Libba Bray Quotes.

1. "There are always rebels and radicals, I suppose,' McCleethy allows. 'Those who live on the fringes of society. But what do they contribute to the society itself? They reap its rewards without experiencing its costs. No. I submit that loyal, hardworking citizens who push aside their own selfish desires for the good of the whole are the backbone of the world. What if we all decided to run off and live freely without thought or care for society's rules? Our civilization would crumble. There is a joy in duty and a security in knowing one's place...It is the only way."
- Libba Bray, The Sweet Far Thing

2. "Why should we girls not have the same privileges as men? Why do we police ourselves so stringently- whittling each other down with cutting remarks or holding ourselves back from greatness with a harness woven of fear and shame and longing? If we do not deem ourselves worthy first, how shall we ever ask for more?"
- Libba Bray, The Sweet Far Thing

3. "She was chosen,' Mae insists. No, you're wrong,' I say. 'She was only a girl.'... She was gone for some time. You were the only force that kept her from turning completely. That's magic. Perhaps the most powerful I've seen.' -In response to Felicity's love for Pippa keeping her from turning into a Winterland creature."
- Libba Bray, The Sweet Far Thing

4. "A woman's reputation is her worth... IT is the way it is. You may hate me for saying so, but there is the truth. Do you not remember that this is how our mother died? She would still be here and Father would be well and none of this would ever have happened if she had simply lived according to the time-trusted codes of society.' Perhaps it proved impossible. Perhaps she could not fit within so tight a corset. Perhaps I am the same.' One does not have to like the rules, Gemma. But one does need to adhere to them. That is what makes civilization. Do you think I agree with every... decision made by my superiors"
- Libba Bray, The Sweet Far Thing

5. "Forget your pain. It was what I said when I took Father's hand in the drawing room yesterday, what I repeated again tonight. But I didn't mean this. I must be careful. Yet what bothers me isn't the power of the magic or how, to a person, they've all accepted it as truth. No, what unsettles me the most is how much I want to believe it too."
- Libba Bray, The Sweet Far Thing

6. "Beggin' your pardon, miss, but I was told you be the one to help me cross on to the next world." "Who told you this?" His eyes widen. "A fearsome creature with a head full of snakes!" "You musn't fear her," I say, taking the man's hand and leading his toward the river. "She's as tame as a pussycat. She'd probably lick your hand given the chance." "Didn't seem harmless," he whispers, shuddering. "Yes, well, things are not always as they appear, sir, and we must learn to judge for ourselves."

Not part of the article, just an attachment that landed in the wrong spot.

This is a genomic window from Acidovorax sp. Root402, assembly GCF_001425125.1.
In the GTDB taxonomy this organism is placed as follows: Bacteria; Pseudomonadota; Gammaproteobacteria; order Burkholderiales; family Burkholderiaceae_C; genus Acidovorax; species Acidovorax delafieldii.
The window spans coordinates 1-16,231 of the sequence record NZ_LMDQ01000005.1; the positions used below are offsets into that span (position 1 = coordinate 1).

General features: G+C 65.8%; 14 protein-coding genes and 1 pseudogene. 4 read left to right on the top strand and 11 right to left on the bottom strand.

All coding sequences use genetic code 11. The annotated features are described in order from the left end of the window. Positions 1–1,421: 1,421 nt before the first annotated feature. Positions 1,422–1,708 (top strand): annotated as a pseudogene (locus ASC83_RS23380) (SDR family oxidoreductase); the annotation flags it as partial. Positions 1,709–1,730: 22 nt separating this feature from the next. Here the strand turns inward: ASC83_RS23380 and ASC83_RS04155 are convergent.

- Libba Bray, The Sweet Far Thing

7. "Retribution is a dog chasing its tail."
- Libba Bray, The Sweet Far Thing

8. "I have done what they expected of me. I have curtsied for my Queen and made my debut. This is what I have anticipated eagerly for years. So why do I feel so unsatisfied? Everyone is merry. They haven't a care in the world. And perhaps that is it. How terrible it is to have no cares, no longings. I do not fit. I feel too deeply and want too much."
- Libba Bray, The Sweet Far Thing

9. "Spare a copper for our cause?" the girl with the coin cup asks, her voice weary. "I can spare more than that," I say. I reach into my purse and giver her what real coins I have, and then I press my hand to hers and whisper, "Don't give up," watching the magic spark in her eyes. "The tragedy of the Beardon's Bonnet Factory!" she shouts, a fire catching. "Six souls murdered for a profit! Will you let it stand, sir? Will you look away, m'um?" Her sisters-in-arms raise their placards again. "Fair wages, fair treatment!" they call. "Justice!" Their voices swell into a chorus that thunders through the dark London streets until it can no longer be ignored."
- Libba Bray, The Sweet Far Thing

10. "I am not asking you to understand, Papa. I'm asking for you to accept." "Accept what?" Me. Accept me, Papa. "My decision to live my own life as I see fit." It is so quiet that I suddenly wish I could take it back. Sorry, it was only a terrible joke. I should like a new dress, please."
- Libba Bray, The Sweet Far Thing

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